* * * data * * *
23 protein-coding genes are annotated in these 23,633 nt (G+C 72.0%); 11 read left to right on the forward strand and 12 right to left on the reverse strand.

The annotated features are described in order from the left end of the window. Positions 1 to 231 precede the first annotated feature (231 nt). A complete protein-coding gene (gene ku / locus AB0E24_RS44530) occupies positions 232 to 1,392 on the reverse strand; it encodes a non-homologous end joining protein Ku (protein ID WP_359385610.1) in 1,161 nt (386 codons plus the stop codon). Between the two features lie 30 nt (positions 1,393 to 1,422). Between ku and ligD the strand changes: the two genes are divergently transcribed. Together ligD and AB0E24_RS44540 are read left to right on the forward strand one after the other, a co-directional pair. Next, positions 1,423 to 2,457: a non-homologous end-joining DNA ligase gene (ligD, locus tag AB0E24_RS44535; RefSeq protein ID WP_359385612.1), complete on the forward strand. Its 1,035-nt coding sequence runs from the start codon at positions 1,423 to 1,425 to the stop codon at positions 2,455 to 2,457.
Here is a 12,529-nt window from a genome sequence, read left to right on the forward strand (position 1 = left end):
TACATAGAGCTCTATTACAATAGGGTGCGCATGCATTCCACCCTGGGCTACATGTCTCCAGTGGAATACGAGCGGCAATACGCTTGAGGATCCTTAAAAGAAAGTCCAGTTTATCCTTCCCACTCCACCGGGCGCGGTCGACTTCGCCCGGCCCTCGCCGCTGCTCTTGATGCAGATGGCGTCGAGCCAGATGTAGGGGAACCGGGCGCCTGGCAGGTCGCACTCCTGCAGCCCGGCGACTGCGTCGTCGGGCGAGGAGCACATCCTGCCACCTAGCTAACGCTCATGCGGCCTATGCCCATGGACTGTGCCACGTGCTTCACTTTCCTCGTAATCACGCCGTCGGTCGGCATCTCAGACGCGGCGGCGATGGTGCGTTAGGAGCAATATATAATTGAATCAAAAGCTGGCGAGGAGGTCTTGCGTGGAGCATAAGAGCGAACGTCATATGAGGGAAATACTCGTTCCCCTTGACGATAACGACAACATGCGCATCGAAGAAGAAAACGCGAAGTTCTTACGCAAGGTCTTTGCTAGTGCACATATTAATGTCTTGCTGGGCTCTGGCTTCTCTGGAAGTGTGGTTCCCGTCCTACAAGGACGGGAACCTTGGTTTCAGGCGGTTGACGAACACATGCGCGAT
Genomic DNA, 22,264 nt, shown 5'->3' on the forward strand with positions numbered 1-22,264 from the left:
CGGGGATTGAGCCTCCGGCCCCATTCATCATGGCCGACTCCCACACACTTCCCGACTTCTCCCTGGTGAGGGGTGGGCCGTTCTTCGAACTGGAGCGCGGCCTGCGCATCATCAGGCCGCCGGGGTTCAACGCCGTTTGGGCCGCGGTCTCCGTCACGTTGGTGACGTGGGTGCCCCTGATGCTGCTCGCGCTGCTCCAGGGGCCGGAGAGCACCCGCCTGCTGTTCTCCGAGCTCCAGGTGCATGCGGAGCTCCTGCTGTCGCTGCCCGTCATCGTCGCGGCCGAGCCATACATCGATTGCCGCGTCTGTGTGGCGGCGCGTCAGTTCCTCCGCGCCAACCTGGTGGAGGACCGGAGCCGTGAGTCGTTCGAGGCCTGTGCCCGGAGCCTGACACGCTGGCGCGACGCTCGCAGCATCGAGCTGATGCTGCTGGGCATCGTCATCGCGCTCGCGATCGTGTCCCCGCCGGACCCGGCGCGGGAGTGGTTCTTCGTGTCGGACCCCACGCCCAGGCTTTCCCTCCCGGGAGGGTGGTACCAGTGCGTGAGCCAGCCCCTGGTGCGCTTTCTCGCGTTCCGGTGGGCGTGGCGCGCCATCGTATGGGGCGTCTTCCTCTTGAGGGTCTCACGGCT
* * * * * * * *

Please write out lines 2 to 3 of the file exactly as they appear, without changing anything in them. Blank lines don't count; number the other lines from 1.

The annotated features are described in order from the left end of the window. Positions 1 to 231 precede the first annotated feature (231 nt). A complete protein-coding gene (gene ku / locus AB0E24_RS44530) occupies positions 232 to 1,392 on the reverse strand; it encodes a non-homologous end joining protein Ku (protein ID WP_359385610.1) in 1,161 nt (386 codons plus the stop codon). Between the two features lie 30 nt (positions 1,393 to 1,422). Between ku and ligD the strand changes: the two genes are divergently transcribed. Together ligD and AB0E24_RS44540 are read left to right on the forward strand one after the other, a co-directional pair. Next, positions 1,423 to 2,457: a non-homologous end-joining DNA ligase gene (ligD, locus tag AB0E24_RS44535; RefSeq protein ID WP_359385612.1), complete on the forward strand. Its 1,035-nt coding sequence runs from the start codon at positions 1,423 to 1,425 to the stop codon at positions 2,455 to 2,457.
Here is a 12,529-nt window from a genome sequence, read left to right on the forward strand (position 1 = left end):